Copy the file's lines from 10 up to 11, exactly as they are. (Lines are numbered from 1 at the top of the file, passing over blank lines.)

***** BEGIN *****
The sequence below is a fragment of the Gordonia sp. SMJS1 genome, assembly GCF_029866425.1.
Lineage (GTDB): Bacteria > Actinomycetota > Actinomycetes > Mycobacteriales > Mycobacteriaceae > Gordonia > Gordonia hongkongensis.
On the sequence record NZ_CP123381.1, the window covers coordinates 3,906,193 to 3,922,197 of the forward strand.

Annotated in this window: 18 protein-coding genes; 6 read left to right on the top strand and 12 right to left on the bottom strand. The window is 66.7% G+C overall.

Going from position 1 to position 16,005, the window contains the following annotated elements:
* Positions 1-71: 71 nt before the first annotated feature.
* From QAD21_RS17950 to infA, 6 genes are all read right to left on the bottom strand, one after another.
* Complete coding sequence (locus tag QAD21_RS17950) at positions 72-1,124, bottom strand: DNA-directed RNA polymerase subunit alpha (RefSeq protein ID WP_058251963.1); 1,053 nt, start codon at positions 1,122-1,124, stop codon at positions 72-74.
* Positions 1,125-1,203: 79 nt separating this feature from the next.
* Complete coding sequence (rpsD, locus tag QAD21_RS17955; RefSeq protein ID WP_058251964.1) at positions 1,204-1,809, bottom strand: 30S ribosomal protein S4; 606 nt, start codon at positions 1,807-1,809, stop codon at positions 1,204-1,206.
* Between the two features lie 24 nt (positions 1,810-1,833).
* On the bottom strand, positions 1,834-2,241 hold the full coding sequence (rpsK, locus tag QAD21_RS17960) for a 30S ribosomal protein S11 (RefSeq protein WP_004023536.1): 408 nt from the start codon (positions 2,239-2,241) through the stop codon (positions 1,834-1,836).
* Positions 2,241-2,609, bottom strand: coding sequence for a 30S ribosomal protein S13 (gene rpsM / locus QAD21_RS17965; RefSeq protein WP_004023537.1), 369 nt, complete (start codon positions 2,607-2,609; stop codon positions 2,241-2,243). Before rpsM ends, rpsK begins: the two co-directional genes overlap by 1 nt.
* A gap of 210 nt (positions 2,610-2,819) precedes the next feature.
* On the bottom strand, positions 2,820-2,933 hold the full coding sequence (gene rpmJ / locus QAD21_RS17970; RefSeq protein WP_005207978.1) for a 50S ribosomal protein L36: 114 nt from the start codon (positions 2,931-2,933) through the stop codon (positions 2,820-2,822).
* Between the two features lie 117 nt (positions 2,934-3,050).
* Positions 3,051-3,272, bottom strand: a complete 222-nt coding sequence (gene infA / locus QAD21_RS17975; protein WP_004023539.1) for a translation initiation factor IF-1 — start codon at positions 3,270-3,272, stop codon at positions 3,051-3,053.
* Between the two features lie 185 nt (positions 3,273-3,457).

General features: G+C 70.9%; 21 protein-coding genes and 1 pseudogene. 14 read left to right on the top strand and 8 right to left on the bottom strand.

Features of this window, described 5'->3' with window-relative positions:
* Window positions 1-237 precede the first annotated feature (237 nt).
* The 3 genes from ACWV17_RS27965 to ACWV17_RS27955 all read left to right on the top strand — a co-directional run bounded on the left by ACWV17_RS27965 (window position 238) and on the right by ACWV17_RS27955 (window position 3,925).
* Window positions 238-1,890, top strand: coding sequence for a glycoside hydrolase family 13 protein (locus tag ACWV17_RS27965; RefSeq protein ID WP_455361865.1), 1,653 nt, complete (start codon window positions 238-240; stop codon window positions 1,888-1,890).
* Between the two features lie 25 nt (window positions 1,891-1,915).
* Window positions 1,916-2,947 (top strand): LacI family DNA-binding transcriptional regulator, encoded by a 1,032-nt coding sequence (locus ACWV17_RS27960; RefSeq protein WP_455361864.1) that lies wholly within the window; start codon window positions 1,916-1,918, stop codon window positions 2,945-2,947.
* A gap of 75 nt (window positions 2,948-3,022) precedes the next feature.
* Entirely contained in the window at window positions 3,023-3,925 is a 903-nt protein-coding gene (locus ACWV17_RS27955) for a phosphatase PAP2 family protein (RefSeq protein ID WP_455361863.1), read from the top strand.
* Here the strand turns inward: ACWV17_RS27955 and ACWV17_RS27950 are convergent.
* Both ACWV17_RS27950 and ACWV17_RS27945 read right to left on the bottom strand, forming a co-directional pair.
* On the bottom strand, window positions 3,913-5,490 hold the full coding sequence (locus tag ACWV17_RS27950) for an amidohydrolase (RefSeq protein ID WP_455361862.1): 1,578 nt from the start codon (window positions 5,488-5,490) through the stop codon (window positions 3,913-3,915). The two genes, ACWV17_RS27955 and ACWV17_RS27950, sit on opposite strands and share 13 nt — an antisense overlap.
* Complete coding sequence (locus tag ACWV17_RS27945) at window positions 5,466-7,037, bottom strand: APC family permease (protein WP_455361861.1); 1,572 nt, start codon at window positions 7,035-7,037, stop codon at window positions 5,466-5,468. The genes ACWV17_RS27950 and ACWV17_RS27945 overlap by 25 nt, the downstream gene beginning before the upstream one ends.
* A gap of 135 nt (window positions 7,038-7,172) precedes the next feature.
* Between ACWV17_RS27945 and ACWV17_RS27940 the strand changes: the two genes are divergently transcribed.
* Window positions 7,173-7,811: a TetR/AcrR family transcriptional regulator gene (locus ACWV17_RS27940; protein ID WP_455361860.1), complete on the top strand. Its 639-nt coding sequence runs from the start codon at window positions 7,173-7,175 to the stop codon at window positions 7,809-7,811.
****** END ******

* Complete coding sequence (rpsD, locus tag QAD21_RS17955; RefSeq protein ID WP_058251964.1) at positions 1,204-1,809, bottom strand: 30S ribosomal protein S4; 606 nt, start codon at positions 1,807-1,809, stop codon at positions 1,204-1,206.
* Between the two features lie 24 nt (positions 1,810-1,833).